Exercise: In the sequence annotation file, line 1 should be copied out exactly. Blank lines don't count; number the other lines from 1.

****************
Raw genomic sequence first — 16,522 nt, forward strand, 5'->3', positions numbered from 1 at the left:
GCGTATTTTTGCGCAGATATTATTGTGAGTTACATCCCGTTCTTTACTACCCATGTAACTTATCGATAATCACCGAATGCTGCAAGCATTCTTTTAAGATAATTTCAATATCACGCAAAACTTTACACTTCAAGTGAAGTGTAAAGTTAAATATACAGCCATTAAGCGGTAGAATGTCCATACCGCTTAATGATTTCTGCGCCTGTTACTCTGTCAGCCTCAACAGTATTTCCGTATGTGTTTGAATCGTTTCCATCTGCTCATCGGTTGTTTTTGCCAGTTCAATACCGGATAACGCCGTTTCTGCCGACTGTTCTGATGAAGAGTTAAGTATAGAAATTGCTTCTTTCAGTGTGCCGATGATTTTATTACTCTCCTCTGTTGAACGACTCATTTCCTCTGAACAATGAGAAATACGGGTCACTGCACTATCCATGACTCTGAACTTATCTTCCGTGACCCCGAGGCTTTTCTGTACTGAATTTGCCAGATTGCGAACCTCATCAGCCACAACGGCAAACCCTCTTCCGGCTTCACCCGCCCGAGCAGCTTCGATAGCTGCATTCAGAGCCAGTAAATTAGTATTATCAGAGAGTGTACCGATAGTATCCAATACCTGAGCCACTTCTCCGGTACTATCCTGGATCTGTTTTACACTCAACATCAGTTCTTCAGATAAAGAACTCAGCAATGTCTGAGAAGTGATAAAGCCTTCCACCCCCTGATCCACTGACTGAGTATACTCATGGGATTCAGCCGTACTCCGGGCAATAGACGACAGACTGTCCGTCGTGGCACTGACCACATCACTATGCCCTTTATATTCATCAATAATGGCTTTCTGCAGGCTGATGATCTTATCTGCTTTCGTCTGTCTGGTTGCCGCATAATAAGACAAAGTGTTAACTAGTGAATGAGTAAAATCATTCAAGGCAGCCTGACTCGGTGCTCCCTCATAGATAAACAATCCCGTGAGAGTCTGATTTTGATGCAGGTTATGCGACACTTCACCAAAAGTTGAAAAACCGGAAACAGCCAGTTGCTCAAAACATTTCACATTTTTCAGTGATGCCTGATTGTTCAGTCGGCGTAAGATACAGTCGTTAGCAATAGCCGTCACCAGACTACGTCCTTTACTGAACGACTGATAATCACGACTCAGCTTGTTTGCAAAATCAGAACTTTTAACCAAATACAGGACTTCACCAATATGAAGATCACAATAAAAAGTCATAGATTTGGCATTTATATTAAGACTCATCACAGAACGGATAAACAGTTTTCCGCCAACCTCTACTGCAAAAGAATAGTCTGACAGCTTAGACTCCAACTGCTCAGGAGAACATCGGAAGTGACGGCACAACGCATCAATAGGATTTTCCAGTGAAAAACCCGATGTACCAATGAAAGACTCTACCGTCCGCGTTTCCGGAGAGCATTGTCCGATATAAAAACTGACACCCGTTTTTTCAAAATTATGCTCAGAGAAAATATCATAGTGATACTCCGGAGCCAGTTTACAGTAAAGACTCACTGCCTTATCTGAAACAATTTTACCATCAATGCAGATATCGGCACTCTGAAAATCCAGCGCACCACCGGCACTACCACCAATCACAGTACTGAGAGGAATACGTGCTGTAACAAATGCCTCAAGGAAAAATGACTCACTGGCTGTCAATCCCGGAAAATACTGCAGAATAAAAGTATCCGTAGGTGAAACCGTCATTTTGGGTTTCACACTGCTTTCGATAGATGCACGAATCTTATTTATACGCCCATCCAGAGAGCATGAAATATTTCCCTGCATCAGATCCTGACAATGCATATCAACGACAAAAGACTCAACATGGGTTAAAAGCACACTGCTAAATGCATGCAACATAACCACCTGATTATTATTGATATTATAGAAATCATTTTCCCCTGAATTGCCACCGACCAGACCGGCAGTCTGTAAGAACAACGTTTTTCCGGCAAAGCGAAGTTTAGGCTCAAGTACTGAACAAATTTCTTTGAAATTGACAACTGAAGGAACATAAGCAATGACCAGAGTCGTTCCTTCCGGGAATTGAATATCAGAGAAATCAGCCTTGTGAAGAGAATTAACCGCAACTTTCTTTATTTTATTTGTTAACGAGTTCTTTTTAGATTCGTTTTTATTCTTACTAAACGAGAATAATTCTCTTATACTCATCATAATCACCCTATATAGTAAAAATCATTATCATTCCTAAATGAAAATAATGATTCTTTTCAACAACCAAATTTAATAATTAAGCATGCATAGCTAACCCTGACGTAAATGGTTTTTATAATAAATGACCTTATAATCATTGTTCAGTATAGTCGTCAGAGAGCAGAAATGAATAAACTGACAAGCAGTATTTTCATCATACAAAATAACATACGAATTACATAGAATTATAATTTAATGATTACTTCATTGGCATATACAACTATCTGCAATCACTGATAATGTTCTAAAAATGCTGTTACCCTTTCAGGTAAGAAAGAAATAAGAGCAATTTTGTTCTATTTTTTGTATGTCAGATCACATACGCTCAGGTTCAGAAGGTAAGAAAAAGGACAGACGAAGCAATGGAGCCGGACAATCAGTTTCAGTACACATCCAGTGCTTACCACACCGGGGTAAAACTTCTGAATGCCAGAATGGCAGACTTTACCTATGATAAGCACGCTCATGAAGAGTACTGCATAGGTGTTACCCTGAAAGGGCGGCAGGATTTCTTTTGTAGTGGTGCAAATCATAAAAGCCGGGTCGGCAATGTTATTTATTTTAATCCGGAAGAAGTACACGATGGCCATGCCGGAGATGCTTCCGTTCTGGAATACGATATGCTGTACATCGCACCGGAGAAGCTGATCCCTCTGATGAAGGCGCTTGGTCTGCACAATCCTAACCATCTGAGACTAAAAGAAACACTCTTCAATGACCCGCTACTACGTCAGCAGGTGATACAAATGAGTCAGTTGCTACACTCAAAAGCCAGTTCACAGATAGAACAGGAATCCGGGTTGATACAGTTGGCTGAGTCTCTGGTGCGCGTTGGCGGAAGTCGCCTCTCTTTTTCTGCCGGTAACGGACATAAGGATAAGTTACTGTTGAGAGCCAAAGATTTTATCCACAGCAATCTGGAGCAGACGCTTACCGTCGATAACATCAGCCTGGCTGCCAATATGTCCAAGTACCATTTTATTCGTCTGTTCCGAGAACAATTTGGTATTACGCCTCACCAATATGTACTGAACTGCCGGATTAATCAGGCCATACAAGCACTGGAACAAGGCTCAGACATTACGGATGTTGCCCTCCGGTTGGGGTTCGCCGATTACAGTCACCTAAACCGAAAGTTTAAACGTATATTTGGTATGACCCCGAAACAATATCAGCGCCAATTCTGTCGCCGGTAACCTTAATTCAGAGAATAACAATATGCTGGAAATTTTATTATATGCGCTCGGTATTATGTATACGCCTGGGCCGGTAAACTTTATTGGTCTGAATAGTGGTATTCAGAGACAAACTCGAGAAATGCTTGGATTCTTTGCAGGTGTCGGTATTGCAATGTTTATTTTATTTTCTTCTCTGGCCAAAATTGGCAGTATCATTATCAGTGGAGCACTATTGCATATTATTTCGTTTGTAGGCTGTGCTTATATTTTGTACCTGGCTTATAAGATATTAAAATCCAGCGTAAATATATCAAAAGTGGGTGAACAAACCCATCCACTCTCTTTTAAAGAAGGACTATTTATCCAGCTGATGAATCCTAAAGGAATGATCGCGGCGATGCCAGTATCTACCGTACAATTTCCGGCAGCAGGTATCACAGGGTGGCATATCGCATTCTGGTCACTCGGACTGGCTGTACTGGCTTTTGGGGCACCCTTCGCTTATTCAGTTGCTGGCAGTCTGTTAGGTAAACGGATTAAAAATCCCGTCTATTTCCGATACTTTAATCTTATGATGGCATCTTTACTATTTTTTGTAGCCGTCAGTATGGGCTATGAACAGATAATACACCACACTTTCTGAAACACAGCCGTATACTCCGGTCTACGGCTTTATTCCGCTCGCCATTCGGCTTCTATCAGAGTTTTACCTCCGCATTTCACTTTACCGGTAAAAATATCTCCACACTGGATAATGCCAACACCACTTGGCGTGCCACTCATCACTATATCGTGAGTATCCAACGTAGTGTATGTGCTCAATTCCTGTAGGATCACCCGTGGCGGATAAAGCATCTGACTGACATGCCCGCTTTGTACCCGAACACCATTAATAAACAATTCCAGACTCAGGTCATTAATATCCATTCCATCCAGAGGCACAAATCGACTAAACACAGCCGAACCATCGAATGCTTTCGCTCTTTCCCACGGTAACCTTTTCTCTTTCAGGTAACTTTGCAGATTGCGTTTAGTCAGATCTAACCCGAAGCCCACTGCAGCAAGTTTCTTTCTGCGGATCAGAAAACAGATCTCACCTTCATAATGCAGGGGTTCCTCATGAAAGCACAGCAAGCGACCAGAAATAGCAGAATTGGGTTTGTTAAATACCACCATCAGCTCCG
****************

Raw genomic sequence first — 16,522 nt, forward strand, 5'->3', positions numbered from 1 at the left: